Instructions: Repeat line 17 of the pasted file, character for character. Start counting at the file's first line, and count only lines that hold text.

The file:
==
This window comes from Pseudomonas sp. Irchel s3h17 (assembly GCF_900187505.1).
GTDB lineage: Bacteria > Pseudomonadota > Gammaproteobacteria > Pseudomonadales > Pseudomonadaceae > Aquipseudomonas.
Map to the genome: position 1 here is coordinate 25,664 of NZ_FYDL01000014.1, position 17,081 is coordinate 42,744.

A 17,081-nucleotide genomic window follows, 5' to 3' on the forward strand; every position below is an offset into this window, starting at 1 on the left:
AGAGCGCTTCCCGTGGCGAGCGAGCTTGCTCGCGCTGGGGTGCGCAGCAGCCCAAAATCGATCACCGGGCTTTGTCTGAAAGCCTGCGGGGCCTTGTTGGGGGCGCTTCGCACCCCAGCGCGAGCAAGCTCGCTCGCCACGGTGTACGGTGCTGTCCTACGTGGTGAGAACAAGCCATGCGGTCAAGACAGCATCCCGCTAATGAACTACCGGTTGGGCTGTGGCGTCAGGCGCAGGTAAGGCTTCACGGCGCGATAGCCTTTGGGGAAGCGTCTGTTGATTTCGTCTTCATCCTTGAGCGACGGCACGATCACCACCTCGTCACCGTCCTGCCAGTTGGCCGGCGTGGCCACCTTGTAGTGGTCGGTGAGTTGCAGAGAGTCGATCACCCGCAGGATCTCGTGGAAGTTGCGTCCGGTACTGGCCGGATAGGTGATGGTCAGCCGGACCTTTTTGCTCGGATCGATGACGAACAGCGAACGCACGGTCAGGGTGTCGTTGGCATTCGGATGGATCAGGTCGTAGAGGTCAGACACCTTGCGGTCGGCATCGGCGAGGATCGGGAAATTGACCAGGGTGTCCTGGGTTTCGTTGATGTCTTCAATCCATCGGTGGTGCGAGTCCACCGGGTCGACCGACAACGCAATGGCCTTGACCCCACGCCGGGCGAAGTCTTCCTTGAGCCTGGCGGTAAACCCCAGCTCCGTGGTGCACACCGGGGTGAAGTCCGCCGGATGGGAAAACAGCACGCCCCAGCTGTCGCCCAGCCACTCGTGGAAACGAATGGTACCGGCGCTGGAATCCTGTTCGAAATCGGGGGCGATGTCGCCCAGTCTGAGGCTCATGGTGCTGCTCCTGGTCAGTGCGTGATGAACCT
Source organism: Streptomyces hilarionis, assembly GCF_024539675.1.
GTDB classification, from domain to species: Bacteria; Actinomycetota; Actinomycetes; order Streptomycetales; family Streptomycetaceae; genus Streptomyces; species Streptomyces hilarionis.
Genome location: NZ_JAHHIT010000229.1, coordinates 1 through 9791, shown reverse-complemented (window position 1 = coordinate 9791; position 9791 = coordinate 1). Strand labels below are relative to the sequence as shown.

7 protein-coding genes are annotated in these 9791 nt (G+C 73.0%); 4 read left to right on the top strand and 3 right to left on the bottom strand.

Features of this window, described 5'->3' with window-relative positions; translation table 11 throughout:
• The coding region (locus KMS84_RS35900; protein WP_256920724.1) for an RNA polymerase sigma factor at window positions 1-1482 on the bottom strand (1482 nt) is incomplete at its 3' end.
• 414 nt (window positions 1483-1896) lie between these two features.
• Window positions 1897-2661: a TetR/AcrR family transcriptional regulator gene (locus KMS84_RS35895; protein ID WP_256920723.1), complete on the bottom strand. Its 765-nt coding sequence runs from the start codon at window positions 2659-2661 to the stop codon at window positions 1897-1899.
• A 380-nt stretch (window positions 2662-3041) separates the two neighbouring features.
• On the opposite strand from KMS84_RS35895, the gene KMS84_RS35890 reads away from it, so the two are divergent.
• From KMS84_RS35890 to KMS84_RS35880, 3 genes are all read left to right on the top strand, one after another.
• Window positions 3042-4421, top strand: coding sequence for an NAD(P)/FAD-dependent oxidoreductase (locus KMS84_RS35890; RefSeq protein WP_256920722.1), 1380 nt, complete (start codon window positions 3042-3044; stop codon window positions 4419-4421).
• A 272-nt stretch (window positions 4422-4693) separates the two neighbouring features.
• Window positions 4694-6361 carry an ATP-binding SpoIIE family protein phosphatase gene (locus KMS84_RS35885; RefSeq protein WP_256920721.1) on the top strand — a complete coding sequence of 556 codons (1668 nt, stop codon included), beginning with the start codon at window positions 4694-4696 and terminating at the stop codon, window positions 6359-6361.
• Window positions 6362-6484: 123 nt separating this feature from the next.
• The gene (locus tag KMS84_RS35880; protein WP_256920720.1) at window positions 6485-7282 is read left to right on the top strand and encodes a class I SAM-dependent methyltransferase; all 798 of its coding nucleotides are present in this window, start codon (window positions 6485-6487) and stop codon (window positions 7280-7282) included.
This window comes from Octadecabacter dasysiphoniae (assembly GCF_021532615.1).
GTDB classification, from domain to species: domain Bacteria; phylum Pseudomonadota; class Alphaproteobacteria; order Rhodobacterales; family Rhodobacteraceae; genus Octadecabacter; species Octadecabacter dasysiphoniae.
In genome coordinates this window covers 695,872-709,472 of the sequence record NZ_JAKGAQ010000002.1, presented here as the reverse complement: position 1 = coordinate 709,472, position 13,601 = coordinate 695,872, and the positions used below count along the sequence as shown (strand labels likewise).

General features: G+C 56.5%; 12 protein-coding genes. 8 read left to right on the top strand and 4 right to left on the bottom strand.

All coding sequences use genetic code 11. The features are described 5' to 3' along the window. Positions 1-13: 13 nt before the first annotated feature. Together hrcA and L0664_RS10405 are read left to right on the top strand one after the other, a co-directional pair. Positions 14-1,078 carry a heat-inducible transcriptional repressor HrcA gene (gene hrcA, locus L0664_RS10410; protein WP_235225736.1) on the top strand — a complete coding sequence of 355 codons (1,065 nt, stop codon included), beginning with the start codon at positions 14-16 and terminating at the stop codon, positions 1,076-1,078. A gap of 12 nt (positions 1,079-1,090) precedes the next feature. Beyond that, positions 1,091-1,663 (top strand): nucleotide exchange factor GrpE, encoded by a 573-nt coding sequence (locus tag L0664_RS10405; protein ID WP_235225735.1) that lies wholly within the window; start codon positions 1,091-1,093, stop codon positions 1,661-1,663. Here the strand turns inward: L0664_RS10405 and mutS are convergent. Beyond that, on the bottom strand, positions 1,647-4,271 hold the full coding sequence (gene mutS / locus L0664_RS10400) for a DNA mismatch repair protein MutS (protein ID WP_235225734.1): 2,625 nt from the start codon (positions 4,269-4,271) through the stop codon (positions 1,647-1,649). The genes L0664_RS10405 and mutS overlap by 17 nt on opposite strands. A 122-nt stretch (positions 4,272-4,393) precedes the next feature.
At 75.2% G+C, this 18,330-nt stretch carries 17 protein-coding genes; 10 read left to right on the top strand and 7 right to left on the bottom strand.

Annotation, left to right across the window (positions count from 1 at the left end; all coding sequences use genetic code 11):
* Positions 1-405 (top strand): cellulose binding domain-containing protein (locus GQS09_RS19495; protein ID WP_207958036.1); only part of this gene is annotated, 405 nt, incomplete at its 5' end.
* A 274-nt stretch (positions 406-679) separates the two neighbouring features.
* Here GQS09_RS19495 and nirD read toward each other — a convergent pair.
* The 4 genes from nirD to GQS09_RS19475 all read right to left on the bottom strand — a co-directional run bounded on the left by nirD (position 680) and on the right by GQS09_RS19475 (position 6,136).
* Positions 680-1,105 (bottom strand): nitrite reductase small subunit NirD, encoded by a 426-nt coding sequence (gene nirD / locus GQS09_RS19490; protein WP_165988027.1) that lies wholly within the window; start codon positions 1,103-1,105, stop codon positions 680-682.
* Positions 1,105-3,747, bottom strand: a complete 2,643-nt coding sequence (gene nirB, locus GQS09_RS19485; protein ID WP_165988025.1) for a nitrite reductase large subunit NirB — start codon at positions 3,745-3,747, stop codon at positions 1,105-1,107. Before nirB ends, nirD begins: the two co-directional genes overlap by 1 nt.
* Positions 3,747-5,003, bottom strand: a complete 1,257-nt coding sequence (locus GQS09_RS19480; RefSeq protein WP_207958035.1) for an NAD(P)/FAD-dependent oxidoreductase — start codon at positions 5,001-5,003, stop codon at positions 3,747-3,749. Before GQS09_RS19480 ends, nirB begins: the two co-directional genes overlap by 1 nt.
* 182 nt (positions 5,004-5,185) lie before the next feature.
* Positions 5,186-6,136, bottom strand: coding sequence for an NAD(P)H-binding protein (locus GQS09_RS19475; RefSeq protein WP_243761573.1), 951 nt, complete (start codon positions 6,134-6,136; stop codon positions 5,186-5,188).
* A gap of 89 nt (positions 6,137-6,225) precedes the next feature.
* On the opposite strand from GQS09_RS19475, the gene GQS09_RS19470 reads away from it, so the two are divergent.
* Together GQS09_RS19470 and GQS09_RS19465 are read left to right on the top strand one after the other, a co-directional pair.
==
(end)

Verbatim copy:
• Window positions 3042-4421, top strand: coding sequence for an NAD(P)/FAD-dependent oxidoreductase (locus KMS84_RS35890; RefSeq protein WP_256920722.1), 1380 nt, complete (start codon window positions 3042-3044; stop codon window positions 4419-4421).